I seem to be unable to think about getting extra money in terms of actually spending it. When I get money from surveys or whatever in my Paypal, I think "Oh boy! I can put this in my emergency fund!" When I got all the money from DealBarbie and friends, I thought "Oh boy! I can pay off my credit card!"
And now when I am thinking about this potential new job (which I was up doing last night not sleeping even though I was exhausted) I think "Oh boy! How much can I put in my 403(b)!"
I think that the crucial point I have come to is that I accept the amount of money I live on now as perfectly fine. Previously, when I had my old second job, Boyfriend and I would do things like go to Olive Garden three times in one week. (Yes, we did.) And when that job went under, and the free flowing extra income was suddenly gone, it was pretty painful to adjust to the new amounts. At first I was hardly saving anything. Then I put $100 a month in my savings account. Then I put $100 a month in my Roth. Then I put $150 a month in my savings. Then I put $50 a month in my gifts account. Then I put more towards credit cards. Then I put $125 a month in the Roth.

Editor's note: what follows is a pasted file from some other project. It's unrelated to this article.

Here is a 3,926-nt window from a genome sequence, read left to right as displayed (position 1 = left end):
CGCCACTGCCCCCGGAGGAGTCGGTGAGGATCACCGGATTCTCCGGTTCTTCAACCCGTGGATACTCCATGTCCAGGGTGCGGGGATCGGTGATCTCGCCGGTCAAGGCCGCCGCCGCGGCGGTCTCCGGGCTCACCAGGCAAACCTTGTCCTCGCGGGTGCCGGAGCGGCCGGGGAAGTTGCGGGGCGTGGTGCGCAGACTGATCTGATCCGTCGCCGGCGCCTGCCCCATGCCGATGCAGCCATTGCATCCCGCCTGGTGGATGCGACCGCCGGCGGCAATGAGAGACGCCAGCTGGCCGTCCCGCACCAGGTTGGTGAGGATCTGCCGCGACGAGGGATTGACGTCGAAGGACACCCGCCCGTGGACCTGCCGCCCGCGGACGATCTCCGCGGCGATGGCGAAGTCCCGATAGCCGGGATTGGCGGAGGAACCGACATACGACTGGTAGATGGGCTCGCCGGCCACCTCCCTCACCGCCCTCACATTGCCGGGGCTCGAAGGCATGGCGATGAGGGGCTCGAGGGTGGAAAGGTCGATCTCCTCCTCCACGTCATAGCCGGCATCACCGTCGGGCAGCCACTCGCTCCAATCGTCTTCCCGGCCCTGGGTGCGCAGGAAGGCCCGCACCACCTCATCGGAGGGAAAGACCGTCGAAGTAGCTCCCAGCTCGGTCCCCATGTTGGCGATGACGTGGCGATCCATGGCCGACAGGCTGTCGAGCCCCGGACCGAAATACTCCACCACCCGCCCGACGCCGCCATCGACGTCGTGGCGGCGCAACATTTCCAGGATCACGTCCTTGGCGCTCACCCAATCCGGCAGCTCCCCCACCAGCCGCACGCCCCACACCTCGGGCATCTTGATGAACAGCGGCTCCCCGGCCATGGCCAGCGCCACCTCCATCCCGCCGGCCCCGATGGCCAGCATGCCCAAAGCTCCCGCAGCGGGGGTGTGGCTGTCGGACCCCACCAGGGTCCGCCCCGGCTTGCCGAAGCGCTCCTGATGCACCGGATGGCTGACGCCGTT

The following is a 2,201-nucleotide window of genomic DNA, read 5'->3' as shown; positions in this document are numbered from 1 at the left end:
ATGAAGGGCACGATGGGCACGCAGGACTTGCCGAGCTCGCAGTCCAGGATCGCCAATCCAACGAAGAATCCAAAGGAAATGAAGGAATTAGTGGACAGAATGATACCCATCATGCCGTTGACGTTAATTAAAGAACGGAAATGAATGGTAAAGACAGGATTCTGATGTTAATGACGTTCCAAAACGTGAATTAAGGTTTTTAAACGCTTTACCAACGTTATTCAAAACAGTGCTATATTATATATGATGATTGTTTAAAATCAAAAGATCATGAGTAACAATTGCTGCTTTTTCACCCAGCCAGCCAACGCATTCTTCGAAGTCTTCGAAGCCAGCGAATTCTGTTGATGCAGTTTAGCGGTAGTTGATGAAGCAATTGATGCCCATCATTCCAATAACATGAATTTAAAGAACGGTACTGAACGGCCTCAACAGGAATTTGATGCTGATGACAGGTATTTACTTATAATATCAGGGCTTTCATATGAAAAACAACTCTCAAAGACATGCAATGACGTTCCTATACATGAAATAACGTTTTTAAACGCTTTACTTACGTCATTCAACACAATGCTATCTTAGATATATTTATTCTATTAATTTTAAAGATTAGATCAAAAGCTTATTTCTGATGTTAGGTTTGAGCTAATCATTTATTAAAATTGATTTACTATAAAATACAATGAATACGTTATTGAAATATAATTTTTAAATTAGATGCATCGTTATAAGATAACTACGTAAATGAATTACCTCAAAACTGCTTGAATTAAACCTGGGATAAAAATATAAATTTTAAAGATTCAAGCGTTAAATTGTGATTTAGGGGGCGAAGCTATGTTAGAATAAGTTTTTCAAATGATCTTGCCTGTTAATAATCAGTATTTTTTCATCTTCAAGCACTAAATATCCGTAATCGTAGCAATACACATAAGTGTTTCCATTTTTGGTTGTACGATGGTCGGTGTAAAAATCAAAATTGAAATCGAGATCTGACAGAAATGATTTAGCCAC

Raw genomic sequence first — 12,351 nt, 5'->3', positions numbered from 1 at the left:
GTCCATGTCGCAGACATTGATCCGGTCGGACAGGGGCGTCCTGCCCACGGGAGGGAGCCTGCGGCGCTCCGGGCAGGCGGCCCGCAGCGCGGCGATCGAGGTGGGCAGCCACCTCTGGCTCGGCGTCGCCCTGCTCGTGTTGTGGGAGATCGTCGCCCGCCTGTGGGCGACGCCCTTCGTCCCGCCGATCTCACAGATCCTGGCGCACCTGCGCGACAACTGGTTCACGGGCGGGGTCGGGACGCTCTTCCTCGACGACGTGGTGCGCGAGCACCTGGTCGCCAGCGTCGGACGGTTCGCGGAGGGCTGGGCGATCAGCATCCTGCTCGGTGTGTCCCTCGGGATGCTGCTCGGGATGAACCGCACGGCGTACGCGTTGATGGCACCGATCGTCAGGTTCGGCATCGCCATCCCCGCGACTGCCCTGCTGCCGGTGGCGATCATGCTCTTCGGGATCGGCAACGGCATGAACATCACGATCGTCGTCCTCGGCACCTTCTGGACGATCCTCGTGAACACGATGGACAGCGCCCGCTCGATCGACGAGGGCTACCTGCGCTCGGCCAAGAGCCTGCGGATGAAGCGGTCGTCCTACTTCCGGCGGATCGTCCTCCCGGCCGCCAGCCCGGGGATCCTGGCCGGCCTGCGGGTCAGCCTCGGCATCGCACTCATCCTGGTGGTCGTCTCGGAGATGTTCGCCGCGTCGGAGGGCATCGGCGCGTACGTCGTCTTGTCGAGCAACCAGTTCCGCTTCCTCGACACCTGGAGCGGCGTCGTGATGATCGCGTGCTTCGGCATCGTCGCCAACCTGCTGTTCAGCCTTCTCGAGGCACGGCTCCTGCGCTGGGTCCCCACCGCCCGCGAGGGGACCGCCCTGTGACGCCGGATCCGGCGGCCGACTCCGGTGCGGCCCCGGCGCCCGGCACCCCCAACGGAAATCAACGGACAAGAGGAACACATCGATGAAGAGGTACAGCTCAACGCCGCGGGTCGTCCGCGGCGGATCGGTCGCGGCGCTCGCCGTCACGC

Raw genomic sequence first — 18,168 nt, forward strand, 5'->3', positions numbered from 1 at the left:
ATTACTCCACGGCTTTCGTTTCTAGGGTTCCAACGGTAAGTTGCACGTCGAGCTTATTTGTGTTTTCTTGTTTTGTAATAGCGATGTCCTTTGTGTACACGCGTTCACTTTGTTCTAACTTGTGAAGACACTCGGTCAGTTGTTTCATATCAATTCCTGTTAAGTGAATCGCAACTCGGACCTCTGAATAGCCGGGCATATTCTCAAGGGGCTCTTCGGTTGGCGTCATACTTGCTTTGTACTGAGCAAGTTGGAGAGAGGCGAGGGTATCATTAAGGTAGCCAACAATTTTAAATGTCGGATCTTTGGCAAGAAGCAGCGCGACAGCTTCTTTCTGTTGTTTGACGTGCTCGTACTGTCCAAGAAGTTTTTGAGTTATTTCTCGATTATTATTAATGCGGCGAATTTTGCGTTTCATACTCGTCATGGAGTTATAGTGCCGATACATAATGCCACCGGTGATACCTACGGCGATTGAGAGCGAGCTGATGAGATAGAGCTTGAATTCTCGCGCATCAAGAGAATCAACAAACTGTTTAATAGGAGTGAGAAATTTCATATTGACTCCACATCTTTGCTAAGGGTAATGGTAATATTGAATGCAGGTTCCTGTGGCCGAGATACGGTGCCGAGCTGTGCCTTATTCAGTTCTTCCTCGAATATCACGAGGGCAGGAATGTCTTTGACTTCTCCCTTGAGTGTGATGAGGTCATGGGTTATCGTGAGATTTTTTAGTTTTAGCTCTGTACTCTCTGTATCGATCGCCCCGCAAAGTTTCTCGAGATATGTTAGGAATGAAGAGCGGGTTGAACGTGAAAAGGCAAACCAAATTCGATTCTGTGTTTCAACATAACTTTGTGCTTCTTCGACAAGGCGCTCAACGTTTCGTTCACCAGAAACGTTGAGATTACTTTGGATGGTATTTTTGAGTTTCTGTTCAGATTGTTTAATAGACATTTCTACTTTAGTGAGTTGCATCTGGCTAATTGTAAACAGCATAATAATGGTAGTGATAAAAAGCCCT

Now, out of a take home of about $1850 a month, I spend about $550 on bills and rent, and budget about $600 for everything else.
Where does that extra $700 go? Well, at least $200 goes towards savings, and the rest goes towards the student loan, the credit cards, the Roth, or more towards savings. I think that this represents a pretty major shift in my basic financial thinking - that saving money and paying down debt really is the major item in my budget, instead of an afterthought. I think that this has started to pay off nicely in my net worth - while I haven't done as well as I could, my net worth has gone up a little over $3,000 since I started blogging in June. This is partially because I am working in both directions - paying off debt and accumulating more assets. Starting CashDuck was a bit of a drain on the ol' net worth but I should be putting it back quite soon.
So I think it's a pretty good thing that the first thing I thought of when contemplating a new, higher salary was, "Oh boy! How much money can I save?" instead of "Oh boy! We can go back to eating at Olive Garden every week!" More money is an opportunity to save, not an opportunity to spend.